Raj Thackeray throws a punch - with a punch line

30 Oct 2017

Raj Thackeray is honing an old weapon - the sharp edge of humour - to fight a political battle in Maharashtra after a series of debacles.

When six of the seven corporators of his Maharashtra Navnirman Sena (MNS) left the party to join the Shiv Sena recently, many thought Thackeray would be lying low. Instead, the MNS president returned with a bang -- and a slew of cartoons. His sketches have been going viral for the past few weeks, ever since Thackeray re-launched his Facebook page on which he now regularly posts his cartoons. "Raj Saheb has said that he will draw cartoons more frequently from now on," senior MNS leader and former party MLA Shishir Shinde told news agency PTI.

Thackeray's target is often the BJP and Prime Minister Narendra Modi. On Diwali, when people pray to Laxmi for prosperity, the MNS leader posted a sketch of the goddess of wealth asking Modi and BJP president Amit Shah to give her some money to run the country. On October 2, his cartoon, titled 'Two of the same soil', depicted Mahatma Gandhi and Modi in the same frame. Gandhi held his autobiography 'My Experiments with Truth' while the Prime Minister was shown flaunting a book called 'My Experiments with Lies'.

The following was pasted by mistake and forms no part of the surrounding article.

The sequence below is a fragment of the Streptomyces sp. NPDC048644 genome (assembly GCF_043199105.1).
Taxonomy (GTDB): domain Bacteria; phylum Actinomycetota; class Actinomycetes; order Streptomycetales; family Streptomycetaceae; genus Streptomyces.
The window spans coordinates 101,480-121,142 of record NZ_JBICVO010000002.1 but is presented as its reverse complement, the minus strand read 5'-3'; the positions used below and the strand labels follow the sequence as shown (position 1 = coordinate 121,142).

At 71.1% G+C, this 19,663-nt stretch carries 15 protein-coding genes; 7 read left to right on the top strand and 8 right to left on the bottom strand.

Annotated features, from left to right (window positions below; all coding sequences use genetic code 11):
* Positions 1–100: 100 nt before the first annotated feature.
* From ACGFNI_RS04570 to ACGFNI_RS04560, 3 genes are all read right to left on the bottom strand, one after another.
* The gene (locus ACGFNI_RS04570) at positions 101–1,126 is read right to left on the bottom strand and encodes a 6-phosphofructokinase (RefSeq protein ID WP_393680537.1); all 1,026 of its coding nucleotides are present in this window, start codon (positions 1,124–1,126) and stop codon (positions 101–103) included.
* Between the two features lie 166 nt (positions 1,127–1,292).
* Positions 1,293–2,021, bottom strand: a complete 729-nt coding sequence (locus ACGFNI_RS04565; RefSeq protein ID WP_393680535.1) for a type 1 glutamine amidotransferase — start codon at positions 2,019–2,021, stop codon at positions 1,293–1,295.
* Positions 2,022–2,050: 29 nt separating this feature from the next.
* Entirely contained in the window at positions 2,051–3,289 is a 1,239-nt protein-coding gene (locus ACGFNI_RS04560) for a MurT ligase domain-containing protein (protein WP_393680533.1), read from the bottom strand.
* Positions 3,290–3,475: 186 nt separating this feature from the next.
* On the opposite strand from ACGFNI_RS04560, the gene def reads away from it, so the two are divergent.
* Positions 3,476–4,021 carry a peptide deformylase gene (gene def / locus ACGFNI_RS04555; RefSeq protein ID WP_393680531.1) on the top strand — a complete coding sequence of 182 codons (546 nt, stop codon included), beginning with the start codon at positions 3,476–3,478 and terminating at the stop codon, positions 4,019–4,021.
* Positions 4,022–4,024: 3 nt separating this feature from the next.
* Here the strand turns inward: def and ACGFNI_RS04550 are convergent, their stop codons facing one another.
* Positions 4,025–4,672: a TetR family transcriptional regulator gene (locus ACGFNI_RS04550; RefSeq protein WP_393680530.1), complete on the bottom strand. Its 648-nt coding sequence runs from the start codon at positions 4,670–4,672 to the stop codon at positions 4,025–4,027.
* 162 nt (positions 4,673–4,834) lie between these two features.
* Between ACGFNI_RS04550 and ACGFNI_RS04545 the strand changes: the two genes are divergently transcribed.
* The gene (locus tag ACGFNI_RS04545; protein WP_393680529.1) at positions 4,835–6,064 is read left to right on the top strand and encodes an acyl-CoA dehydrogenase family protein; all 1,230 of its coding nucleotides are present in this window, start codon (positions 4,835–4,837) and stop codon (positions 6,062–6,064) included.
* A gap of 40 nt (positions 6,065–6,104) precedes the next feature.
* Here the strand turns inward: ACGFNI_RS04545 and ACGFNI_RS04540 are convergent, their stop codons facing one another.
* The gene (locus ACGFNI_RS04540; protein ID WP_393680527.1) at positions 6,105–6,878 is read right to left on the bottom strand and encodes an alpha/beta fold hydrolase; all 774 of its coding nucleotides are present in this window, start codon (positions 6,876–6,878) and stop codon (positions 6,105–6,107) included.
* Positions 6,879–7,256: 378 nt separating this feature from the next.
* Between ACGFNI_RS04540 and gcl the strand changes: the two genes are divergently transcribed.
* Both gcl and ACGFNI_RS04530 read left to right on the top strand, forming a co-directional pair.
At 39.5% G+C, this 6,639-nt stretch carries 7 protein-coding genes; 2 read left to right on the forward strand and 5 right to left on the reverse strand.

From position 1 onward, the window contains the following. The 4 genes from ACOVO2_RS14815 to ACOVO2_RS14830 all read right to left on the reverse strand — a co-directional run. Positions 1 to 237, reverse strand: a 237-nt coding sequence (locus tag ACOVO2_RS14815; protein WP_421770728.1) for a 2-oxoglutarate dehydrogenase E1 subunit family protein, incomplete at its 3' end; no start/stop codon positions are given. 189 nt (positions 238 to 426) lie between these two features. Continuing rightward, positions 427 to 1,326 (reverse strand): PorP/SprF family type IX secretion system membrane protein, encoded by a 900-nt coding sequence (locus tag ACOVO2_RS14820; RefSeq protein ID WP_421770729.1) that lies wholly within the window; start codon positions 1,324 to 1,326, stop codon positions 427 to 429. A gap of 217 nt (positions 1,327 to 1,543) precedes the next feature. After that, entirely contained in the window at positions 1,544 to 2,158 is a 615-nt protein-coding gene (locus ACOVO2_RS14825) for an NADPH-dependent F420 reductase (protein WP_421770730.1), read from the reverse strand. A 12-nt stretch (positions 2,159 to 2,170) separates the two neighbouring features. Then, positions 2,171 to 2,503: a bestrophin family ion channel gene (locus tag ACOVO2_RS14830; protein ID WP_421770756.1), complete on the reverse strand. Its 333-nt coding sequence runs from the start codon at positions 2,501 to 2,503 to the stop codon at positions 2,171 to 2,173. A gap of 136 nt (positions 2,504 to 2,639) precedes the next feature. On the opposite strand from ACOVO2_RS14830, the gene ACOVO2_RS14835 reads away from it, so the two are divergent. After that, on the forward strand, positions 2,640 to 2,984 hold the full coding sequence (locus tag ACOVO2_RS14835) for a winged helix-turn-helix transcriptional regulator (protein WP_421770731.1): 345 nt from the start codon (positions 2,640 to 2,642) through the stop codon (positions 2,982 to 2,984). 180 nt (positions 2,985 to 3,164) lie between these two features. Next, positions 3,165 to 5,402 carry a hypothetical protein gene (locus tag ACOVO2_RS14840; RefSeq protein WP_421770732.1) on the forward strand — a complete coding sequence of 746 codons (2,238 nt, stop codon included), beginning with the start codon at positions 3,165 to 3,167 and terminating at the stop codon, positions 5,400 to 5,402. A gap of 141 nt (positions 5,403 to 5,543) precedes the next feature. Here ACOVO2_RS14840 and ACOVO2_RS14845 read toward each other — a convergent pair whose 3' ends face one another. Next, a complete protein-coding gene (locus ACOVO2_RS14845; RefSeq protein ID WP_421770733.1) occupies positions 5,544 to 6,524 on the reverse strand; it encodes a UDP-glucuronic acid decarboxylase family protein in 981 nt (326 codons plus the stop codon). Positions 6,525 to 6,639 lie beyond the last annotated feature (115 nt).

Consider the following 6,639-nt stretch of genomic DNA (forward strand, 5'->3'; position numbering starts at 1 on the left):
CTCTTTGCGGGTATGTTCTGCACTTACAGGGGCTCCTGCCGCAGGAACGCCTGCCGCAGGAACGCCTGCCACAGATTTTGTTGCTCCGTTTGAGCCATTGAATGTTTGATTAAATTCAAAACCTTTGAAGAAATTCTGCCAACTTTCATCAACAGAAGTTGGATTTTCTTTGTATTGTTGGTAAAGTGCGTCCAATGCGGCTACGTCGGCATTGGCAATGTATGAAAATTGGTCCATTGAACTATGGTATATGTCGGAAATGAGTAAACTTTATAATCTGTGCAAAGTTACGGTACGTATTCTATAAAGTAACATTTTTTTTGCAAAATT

His supporters are happy, hoping that this is a sign of Thackeray's comeback. "The response to his cartoons has been phenomenal. And they are going viral with social media," said Shinde. Thackeray is believed to have inherited the trait for political cartoons from his uncle, the late Shiv Sena supremo Bal Thackeray. The nephew's sketches are uncannily like the uncle's, with familiar strokes that highlight his target's physical traits and sharp wit laced with acerbity. While he was in the Shiv Sena, the MNS chief's cartoons regularly appeared in the party mouthpiece Dainik Saamana and Marmik, a magazine edited by Bal Thackeray.

Prakash Akolkar, political editor of the Marathi daily Sakal and author of "Jai Maharashtra", a book on the Shiv Sena, stressed that like his uncle, Raj was an ace cartoonist. "But while Balasaheb drew fewer cartoons as he started growing busy with politics, in Raj's case, it is the opposite. He has started drawing more cartoons as his influence in politics has started waning," he said.